Moorish commanders were position around the city and in 716; it had already been made a provincial capital. They divided up the area where some section were left for the services of Saint Vincent church, the house of worship that was shared by Moors and the Christians. In 766, it was chosen to be the capital of the independent Muslims of Al-Andalus that was later to become a Caliphate. During this era, Cordoba had a population of roughly 500,000 inhabitants. In the eleventh century, Cordoba was a significant city in the world. Regarding politics, culture, economic center and financial it could not be compared to any other town. In the ninth and tenth century, Cordoba was the most important cities in the global because Christians and Jews in the town were involved in the Royal Court and the intellectual life of the city.
Its great growth continued to amaze the world, and this led to the Saxon nun (Hroswitha) from Germany to give it the name ornament of the world in her Latin poems and dramas. Cordoba economy prospered because it had skilled artisans and there were great improvements in the agricultural sector.The artisan manufactured goods such as metalwork, leather, tiles, and textiles. In the other hand, agriculture had produce such as spices, grains, vegetables, fruits and raw materials like cotton and silk. As per the literature above, Cordoba was a city also famous because of education. Regarded as the education center, Cordoba education capabilities exceed the other cities in Europe. The Al-Hakam II large library and several other schools and universities propelled the city to become the learning center.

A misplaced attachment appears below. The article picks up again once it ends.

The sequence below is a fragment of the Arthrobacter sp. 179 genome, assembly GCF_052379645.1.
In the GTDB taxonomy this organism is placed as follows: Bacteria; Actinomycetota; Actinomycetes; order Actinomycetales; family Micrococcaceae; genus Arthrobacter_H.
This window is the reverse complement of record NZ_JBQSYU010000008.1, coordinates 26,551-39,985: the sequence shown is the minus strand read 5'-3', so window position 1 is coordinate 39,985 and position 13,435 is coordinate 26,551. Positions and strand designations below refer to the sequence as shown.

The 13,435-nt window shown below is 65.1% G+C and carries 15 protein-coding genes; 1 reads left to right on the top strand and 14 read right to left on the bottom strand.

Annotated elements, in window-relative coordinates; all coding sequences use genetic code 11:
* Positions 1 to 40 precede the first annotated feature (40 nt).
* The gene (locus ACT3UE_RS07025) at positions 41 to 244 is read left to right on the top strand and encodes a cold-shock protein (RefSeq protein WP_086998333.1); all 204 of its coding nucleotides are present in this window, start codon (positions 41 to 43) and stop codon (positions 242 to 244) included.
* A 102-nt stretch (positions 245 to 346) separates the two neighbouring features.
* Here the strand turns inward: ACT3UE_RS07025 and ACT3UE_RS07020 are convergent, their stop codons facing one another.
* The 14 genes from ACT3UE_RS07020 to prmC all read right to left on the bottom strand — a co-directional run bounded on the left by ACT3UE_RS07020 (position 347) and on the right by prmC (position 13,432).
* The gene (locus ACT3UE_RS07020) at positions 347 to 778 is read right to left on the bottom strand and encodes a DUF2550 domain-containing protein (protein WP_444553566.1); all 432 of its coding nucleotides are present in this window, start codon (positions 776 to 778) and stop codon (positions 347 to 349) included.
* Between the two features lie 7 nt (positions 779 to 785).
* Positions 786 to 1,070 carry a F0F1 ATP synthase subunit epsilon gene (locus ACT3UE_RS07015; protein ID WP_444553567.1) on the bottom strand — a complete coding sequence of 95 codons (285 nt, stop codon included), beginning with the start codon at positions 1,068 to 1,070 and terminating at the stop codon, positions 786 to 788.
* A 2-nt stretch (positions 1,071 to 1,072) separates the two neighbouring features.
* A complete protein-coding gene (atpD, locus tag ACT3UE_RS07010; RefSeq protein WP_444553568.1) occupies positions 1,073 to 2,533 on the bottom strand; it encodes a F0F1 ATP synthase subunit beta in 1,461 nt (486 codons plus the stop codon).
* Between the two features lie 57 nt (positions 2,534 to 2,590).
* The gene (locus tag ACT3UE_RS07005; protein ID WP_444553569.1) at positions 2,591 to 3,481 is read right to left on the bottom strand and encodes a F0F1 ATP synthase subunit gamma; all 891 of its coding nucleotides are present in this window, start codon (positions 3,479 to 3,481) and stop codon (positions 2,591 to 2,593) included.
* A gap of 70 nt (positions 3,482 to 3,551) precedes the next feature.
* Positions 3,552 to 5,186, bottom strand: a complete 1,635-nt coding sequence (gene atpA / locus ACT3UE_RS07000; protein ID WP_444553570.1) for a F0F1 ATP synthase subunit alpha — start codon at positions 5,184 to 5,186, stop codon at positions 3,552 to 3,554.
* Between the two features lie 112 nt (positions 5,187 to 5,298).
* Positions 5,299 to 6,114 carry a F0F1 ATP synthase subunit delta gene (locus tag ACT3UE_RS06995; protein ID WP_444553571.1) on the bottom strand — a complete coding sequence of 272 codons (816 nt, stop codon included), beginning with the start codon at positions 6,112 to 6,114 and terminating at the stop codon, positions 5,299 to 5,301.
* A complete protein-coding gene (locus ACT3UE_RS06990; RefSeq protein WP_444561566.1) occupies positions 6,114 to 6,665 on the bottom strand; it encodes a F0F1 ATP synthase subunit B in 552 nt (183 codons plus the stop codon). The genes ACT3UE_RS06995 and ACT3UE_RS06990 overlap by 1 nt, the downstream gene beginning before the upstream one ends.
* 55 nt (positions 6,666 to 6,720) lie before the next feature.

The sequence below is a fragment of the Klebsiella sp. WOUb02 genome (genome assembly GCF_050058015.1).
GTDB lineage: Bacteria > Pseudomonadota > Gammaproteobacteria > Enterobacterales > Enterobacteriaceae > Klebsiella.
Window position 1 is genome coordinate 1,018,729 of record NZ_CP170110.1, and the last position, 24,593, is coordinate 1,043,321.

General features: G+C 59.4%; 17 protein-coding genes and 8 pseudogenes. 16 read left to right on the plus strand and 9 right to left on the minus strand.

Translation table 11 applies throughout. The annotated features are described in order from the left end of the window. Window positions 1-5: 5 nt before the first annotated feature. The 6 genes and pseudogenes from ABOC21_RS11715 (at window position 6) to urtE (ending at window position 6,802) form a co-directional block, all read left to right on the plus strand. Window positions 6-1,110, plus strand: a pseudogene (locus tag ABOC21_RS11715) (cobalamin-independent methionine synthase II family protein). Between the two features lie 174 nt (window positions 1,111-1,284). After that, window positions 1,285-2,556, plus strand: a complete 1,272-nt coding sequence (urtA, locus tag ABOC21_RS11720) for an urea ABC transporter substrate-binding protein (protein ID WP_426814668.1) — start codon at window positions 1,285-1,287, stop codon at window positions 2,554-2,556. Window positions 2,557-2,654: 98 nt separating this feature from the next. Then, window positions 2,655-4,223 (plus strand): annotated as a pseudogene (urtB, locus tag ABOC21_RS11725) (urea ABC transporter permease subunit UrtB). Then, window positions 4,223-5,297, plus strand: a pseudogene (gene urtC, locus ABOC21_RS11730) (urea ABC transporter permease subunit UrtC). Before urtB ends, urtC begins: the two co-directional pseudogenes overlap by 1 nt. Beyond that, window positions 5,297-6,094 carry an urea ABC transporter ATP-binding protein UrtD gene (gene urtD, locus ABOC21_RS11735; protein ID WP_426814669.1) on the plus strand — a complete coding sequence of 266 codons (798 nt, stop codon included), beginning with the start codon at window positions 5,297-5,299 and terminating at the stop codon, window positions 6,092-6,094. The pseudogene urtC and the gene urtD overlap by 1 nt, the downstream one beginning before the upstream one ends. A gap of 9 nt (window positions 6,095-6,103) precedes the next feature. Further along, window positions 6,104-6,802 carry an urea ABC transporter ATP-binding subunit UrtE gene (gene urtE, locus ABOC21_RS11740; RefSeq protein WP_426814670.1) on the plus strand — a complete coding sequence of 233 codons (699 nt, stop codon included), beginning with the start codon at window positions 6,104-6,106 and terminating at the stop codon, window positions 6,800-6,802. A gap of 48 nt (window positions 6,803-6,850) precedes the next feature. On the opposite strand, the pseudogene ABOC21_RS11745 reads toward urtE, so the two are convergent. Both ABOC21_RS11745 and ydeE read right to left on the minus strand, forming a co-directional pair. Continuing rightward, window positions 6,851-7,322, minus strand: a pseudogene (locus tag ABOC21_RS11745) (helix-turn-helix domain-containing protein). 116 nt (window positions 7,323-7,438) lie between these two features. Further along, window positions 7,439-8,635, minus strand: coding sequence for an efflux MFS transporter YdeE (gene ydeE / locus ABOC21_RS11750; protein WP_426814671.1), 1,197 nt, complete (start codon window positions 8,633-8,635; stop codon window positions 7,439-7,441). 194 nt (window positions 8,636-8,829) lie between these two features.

Julius Caesar is known to have massacred around 20,000 inhabitants in Cordoba for supporting the son of Pompey. Under the leadership of Augustus, Cordoba became the capital of Roman province of Baetica. It was then to be destroyed and captured by the Muslims in 711 until Abd al-Rahman an Umayyad took leadership of the Spanish Muslims. In his reign, Rahman founded the great Mosque of Cordoba that continued to expand with each successor that took over until its completion in the 756. Cordoba was seen to grow rapidly under the rule of Umayyad even though they were rocked by a series of revolts. With Abdal-Rahman III proclaiming himself as Caliph of the west, the city becomes the most cultured and biggest city in Europe. Cordoba continued to grow and enlarge with mosques and palaces. One theory states that Cordoba fall started when the caliphate was dismembered by the civil war in the eleventh century. After the removal of the caliphate in power, Cordoba became a contest for power among the Muslims in Spain. In 1236 the city became part of the Christian Spain when it fell to the Castilian king Ferdinand III.